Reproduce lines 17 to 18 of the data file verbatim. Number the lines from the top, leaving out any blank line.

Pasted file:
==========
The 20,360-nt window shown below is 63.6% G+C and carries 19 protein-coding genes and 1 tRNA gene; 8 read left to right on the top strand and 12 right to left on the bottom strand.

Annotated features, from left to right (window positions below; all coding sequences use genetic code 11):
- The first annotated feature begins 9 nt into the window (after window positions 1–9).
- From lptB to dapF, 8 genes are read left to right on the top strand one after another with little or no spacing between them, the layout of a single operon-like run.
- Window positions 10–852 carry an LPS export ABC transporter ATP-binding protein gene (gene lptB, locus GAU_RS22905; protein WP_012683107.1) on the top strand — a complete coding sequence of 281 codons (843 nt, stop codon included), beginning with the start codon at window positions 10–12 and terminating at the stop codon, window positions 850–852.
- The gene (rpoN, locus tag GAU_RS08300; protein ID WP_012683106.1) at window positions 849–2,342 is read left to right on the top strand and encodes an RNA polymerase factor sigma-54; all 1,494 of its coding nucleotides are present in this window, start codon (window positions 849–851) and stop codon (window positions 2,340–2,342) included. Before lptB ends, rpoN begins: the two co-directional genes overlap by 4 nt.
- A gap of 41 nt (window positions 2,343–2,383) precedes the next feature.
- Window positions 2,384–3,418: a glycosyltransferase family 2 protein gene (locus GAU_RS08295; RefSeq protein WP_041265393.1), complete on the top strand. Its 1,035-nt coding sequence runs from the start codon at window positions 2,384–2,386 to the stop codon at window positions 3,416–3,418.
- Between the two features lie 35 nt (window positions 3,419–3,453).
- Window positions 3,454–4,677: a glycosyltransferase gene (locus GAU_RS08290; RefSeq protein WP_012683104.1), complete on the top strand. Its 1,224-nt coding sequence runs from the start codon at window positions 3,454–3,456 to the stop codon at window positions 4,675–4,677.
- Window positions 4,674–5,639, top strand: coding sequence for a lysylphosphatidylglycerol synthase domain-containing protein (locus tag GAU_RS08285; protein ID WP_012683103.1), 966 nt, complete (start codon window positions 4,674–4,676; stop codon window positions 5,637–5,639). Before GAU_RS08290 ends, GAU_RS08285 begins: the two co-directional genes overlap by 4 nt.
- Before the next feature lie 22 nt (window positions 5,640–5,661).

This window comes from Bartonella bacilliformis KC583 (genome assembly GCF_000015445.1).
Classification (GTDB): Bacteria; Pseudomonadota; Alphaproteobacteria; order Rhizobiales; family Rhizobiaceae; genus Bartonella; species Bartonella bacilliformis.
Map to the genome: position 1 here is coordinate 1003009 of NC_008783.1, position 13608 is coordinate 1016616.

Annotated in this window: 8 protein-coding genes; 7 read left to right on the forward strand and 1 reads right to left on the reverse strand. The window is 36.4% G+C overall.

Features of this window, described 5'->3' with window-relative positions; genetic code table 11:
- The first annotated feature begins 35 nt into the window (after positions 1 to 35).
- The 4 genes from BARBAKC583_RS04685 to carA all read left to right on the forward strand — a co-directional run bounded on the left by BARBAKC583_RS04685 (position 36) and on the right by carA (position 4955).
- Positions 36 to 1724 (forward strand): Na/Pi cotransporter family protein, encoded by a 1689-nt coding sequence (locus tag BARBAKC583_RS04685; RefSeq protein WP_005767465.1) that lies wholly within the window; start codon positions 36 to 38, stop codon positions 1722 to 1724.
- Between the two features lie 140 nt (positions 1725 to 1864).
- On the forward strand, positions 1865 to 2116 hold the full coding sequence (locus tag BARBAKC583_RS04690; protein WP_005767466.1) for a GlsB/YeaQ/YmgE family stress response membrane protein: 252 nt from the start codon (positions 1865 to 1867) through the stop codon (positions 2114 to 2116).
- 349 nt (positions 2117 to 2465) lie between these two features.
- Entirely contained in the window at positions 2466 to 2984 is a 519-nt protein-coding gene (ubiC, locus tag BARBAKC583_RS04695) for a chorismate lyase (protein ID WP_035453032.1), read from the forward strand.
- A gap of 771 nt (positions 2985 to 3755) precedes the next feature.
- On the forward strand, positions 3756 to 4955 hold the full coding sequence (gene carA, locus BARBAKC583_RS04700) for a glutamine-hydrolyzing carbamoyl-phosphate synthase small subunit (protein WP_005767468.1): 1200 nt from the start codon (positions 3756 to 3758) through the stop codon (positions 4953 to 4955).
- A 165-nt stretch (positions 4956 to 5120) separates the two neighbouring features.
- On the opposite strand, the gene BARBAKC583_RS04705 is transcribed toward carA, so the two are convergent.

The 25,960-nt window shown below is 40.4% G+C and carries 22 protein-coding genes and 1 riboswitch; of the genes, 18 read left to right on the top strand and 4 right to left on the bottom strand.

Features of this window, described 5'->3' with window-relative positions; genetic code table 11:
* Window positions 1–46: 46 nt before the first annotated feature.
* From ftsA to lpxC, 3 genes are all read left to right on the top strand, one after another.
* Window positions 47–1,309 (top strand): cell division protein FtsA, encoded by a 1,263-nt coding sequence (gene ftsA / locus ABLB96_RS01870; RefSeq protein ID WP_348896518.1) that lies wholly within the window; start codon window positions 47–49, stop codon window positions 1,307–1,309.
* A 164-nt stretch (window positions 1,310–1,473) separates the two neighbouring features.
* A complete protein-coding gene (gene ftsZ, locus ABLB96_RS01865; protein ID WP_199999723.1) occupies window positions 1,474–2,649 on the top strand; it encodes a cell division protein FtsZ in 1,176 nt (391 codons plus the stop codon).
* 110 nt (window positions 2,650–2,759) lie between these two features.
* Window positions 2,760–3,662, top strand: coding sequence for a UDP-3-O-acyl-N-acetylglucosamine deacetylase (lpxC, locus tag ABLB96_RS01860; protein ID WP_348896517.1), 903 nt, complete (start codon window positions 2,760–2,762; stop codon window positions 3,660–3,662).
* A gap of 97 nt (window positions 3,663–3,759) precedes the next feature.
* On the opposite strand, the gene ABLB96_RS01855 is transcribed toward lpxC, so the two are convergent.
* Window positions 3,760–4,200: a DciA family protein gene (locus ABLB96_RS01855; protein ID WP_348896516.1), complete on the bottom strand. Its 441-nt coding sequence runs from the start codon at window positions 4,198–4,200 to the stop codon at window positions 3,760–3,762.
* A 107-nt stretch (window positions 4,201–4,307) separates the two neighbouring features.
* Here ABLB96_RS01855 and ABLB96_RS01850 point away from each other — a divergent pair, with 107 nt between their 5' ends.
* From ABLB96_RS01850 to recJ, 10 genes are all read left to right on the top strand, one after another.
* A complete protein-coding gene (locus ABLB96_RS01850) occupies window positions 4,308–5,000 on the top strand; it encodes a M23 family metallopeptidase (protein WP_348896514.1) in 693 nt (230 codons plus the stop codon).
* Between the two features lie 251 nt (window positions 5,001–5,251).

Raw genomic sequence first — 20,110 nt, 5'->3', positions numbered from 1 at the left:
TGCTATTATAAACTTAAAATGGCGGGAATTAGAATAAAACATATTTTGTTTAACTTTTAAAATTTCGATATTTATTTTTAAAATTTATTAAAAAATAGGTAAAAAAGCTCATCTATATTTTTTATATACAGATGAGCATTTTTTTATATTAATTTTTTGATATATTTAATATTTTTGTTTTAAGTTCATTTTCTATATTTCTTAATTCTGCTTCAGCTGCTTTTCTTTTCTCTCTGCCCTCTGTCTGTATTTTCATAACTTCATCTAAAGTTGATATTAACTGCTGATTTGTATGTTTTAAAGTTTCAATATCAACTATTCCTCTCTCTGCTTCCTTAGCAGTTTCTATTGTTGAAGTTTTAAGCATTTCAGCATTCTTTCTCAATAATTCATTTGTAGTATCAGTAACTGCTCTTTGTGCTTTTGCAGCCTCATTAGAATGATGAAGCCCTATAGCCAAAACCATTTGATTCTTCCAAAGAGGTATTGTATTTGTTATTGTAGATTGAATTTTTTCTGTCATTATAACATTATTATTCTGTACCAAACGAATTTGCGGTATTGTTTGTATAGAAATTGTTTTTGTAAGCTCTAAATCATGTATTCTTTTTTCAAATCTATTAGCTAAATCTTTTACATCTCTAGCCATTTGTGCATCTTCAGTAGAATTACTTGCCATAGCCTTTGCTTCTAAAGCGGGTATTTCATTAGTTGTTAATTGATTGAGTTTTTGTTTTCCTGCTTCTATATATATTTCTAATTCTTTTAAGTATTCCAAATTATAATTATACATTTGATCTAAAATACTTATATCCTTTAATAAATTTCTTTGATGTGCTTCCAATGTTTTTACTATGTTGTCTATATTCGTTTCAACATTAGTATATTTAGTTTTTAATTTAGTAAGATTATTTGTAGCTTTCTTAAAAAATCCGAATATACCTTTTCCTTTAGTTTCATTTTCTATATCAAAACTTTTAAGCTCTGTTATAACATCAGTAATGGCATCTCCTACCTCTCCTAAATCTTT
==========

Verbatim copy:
Features of this window, described 5'->3' with window-relative positions; genetic code table 11:
- The first annotated feature begins 35 nt into the window (after positions 1 to 35).